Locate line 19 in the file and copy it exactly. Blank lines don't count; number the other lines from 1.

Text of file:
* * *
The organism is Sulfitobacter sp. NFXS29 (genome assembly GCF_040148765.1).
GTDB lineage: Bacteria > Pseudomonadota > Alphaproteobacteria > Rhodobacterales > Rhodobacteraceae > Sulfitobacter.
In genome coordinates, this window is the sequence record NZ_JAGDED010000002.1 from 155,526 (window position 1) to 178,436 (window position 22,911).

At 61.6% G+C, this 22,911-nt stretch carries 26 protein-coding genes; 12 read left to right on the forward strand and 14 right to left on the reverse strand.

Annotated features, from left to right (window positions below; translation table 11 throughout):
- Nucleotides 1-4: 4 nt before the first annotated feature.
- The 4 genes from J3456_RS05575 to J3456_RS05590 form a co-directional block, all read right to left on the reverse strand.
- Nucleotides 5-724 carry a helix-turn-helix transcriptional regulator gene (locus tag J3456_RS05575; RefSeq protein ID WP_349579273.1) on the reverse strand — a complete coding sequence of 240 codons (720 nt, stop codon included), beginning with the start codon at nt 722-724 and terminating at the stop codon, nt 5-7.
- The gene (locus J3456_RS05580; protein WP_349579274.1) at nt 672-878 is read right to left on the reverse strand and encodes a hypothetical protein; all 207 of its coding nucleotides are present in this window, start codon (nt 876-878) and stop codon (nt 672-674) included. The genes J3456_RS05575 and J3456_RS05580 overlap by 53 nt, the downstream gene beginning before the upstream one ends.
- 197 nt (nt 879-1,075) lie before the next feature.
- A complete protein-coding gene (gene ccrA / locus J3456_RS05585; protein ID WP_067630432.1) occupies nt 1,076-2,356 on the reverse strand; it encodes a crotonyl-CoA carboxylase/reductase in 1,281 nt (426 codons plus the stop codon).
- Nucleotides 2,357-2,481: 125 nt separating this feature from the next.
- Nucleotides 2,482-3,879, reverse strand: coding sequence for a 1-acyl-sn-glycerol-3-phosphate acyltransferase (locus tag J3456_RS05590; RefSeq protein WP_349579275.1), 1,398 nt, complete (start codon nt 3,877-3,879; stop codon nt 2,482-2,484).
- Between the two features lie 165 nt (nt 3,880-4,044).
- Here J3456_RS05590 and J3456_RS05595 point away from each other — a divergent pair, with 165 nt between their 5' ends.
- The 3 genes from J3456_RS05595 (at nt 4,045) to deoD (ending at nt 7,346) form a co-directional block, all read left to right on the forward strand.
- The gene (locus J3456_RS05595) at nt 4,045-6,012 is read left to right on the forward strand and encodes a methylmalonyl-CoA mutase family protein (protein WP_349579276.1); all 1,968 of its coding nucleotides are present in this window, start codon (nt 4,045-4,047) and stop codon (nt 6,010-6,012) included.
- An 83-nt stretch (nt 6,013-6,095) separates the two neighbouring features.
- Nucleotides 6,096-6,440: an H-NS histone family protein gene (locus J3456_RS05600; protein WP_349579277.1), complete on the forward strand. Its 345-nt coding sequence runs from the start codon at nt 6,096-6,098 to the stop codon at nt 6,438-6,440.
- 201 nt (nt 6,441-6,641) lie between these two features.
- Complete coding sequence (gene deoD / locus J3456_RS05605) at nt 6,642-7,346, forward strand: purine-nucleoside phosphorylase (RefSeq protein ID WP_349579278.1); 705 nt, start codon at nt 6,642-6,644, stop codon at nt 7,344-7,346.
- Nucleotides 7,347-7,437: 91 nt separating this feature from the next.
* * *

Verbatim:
- Nucleotides 6,096-6,440: an H-NS histone family protein gene (locus J3456_RS05600; protein WP_349579277.1), complete on the forward strand. Its 345-nt coding sequence runs from the start codon at nt 6,096-6,098 to the stop codon at nt 6,438-6,440.